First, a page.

W MI vets struggle as VA weans thousands off opioids


GRAND RAPIDS, Mich. (WOOD) — Andrew Lapres had a tough time finding family pictures to share with Target 8.

“I realized there’s not a whole lot of pictures of me with the kids because I’m always the one holding the camera, not the one playing,” the 34-year-old husband and father from Rockford said.

That’s been especially true in the last year, since the U.S. Department of Veterans Affairs cut off his access to opioids.

“It helped,” Lapres said of the hydrocodone VA doctors had prescribed him up until June, 2016. “I hated the fact that I needed to take it, but it afforded me the ability to play with my kids a bit, go fishing, go to the park.”

Lapres was prescribed 5 mg hydrocodone/325 mg acetaminophen to be taken four times a day. But routine drug tests showed the opioid levels in his system didn’t match his prescription. Lapres said that’s because he took the hydrocodone only as needed for the pain he has endured since he was injured between deployments to northern Iraq.

“(I) injured my neck in training in a gunnery range,” Lapres recalled.

The veteran, a tanker in the Army, had his head in the gunner primary site when the tank’s driver locked the brakes while going uphill.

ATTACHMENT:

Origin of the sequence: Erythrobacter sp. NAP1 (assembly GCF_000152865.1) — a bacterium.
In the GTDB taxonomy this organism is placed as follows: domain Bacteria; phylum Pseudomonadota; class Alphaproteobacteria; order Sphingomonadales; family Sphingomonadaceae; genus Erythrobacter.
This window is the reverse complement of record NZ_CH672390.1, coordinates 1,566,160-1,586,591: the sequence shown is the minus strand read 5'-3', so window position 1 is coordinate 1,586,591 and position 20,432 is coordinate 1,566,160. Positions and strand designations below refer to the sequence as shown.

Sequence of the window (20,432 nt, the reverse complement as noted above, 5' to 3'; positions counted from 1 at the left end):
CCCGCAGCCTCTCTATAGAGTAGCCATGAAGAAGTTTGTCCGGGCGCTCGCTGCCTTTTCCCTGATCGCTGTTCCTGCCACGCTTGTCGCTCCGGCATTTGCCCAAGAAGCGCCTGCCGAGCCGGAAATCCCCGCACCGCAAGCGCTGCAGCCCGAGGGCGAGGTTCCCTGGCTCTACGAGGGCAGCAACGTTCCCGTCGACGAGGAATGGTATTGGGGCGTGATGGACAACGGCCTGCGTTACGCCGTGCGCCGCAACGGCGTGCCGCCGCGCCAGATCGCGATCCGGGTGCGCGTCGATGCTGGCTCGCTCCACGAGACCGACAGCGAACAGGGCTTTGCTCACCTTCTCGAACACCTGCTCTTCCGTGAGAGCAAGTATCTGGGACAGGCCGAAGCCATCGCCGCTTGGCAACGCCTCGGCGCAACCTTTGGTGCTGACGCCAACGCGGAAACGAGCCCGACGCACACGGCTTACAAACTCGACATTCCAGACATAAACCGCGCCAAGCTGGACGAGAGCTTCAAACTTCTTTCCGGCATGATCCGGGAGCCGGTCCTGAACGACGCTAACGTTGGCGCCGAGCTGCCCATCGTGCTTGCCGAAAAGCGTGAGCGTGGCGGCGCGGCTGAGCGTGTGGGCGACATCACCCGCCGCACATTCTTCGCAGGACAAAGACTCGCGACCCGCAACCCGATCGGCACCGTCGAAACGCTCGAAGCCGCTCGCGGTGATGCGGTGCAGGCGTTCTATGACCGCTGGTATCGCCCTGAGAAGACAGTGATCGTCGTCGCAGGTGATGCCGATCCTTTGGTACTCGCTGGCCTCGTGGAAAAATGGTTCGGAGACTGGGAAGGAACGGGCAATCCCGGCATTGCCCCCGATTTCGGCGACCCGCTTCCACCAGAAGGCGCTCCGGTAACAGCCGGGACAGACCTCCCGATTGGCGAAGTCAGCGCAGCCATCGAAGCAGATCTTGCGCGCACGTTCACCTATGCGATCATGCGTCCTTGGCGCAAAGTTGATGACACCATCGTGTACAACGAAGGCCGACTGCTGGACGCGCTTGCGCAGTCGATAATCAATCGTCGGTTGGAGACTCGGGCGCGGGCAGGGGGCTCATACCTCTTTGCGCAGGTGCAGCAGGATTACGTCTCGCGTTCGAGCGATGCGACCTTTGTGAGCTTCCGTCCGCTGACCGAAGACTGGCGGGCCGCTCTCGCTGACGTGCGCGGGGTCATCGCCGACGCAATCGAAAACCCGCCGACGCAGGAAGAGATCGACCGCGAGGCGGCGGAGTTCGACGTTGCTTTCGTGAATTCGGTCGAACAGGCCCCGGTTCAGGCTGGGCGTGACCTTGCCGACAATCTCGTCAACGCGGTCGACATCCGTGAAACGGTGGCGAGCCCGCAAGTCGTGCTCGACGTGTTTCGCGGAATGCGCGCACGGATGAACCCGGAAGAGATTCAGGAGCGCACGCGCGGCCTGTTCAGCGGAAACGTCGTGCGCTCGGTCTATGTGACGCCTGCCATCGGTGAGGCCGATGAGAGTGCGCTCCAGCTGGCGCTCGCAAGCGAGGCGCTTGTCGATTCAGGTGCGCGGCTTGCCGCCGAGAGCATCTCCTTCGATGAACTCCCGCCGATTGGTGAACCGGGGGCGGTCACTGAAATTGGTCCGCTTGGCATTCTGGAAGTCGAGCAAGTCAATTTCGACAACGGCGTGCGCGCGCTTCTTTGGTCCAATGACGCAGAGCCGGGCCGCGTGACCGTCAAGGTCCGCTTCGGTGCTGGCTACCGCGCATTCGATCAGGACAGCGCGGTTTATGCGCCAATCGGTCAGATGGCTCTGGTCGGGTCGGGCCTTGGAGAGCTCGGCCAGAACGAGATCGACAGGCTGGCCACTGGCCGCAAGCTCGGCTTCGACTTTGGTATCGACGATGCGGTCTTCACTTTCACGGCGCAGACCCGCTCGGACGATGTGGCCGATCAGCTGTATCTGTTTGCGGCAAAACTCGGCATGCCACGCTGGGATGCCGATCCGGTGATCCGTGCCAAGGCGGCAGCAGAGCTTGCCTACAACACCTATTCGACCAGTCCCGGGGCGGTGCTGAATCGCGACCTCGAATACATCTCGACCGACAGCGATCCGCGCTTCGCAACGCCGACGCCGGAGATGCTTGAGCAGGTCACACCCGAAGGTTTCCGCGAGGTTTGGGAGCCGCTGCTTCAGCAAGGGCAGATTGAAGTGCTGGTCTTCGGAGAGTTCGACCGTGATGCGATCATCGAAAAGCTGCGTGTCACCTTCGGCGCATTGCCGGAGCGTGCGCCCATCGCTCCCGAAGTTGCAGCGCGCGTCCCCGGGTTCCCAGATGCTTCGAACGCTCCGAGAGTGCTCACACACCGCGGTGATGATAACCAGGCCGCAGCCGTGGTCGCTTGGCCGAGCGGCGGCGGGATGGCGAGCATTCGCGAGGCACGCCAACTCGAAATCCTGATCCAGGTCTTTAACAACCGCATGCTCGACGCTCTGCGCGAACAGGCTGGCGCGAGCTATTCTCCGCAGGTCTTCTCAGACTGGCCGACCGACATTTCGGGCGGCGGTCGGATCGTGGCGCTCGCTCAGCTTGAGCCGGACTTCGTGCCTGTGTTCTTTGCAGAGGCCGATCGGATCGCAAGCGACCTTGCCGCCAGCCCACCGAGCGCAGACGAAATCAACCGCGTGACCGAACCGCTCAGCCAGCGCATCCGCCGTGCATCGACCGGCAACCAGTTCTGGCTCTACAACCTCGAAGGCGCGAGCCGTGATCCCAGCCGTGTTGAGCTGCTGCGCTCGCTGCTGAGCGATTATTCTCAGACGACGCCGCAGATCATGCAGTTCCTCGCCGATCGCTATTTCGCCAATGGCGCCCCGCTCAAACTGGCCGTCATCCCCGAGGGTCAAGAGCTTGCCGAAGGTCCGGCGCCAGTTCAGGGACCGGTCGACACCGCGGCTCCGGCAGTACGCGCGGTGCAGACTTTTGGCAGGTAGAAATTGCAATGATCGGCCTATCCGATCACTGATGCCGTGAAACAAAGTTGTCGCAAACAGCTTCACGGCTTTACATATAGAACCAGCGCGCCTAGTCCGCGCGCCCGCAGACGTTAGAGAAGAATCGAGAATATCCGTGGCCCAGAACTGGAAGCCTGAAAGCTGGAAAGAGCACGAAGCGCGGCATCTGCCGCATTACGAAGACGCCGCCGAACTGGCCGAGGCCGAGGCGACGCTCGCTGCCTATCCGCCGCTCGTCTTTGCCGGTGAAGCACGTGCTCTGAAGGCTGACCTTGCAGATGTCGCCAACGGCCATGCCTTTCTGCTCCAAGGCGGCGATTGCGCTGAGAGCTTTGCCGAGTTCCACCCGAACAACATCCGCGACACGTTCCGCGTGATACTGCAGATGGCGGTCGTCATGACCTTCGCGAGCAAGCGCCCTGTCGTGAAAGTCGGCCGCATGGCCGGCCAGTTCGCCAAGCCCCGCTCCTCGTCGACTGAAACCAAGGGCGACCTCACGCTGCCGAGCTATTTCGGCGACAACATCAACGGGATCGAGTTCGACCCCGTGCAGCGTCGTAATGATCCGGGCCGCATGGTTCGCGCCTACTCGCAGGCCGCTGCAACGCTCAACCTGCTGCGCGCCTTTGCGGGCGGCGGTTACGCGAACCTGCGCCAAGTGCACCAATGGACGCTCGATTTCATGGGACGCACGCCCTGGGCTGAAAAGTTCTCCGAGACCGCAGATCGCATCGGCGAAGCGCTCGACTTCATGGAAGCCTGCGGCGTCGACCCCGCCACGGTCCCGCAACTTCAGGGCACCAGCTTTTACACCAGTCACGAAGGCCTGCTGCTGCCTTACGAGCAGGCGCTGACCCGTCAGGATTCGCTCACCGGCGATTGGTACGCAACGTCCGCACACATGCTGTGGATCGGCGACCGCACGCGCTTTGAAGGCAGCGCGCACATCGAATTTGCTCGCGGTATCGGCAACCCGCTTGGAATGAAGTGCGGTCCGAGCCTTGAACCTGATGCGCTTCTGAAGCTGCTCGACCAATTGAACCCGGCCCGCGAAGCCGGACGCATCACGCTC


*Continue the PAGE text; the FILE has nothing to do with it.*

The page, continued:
“The veteran states his body lurched forward while his head remained stationary in the gun sight,” a doctor wrote in Lapres’ VA medical record.

The whiplash injury, further aggravated during Lapres’ second tour in Iraq, has led to a constant battle with pain.

“It fluctuates in levels,” Lapres explained to Target 8. “Feels like somebody’s got me by the base of the neck, holding onto my spine and just kind of crushing with burning pain along with it.”

The hydrocodone, explained Lapres, provided him with just a little freedom.

“It helped me to know that they’re there,” Lapres said of the hydrocodone, which is sold under brand names like Norco and Vicodin. “I don’t need to take them, but knowing that they’re there, I have some control, knowing that I’m not helpless, was kind of a big deal.”

Now, Lapres said the VA has taken away that control.

“Since they took me off of it, I haven’t been able to do things, live,” he said. “I have an 11-year-old son who likes playing football. I can’t play catch with him. I can’t pick up my daughter.”

What he can do is speak out about the VA’s crackdown on prescribing opioids.

“This is not street drugs. These are not people trying to get high,” Lapres said of veterans suffering from chronic pain. “These are people who have long histories, plenty of records showing the problems they have, and (the VA) is taking the tools to manage that pain away from veterans.”